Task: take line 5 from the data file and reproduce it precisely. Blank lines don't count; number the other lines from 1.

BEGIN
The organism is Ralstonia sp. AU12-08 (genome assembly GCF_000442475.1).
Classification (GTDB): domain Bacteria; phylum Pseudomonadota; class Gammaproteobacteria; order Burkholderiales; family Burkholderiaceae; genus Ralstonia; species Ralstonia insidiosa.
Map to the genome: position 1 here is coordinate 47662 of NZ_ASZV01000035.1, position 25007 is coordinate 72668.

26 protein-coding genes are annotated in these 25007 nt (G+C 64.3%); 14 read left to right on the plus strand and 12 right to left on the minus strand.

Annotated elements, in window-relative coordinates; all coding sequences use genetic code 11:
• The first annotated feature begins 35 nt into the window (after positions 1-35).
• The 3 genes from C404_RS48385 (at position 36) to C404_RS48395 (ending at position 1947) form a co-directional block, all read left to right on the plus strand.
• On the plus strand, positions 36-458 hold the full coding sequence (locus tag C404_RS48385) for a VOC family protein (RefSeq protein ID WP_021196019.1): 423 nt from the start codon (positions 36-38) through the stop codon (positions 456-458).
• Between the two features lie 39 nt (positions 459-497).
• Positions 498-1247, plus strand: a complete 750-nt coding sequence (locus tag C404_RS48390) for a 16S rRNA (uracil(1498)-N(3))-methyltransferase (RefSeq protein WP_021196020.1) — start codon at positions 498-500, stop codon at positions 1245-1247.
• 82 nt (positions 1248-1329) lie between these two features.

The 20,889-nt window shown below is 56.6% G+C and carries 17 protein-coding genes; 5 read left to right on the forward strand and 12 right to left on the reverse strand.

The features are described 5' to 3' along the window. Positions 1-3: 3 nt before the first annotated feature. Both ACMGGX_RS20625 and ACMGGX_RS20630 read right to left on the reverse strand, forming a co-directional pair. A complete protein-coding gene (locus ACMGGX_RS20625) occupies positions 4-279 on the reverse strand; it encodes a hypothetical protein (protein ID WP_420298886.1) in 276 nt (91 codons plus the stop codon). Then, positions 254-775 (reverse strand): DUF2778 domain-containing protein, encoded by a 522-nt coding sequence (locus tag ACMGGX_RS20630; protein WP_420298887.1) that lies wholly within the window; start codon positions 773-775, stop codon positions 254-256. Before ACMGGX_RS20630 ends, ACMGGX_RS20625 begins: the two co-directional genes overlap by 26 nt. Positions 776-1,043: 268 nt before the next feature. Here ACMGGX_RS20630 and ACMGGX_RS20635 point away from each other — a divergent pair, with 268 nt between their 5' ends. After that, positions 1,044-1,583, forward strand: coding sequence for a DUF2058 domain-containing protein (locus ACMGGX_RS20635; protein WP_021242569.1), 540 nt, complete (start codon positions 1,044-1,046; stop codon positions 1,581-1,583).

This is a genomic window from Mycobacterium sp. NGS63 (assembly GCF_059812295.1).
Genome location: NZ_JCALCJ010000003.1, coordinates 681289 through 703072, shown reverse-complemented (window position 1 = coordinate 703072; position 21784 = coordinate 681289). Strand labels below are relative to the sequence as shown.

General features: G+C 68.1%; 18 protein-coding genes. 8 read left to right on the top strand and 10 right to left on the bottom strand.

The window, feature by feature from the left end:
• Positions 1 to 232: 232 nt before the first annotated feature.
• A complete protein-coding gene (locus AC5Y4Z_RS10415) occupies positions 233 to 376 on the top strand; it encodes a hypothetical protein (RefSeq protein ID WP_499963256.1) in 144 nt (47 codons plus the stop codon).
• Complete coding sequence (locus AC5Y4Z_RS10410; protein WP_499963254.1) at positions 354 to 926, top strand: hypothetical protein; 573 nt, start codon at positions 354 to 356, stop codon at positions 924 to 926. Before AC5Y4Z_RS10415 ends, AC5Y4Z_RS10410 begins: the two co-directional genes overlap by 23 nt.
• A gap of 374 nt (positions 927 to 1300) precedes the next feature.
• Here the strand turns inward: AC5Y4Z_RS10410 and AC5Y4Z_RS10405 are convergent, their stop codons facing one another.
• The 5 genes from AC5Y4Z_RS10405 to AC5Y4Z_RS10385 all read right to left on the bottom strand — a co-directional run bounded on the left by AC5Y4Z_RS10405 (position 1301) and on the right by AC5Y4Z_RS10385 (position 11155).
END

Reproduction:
Annotated elements, in window-relative coordinates; all coding sequences use genetic code 11: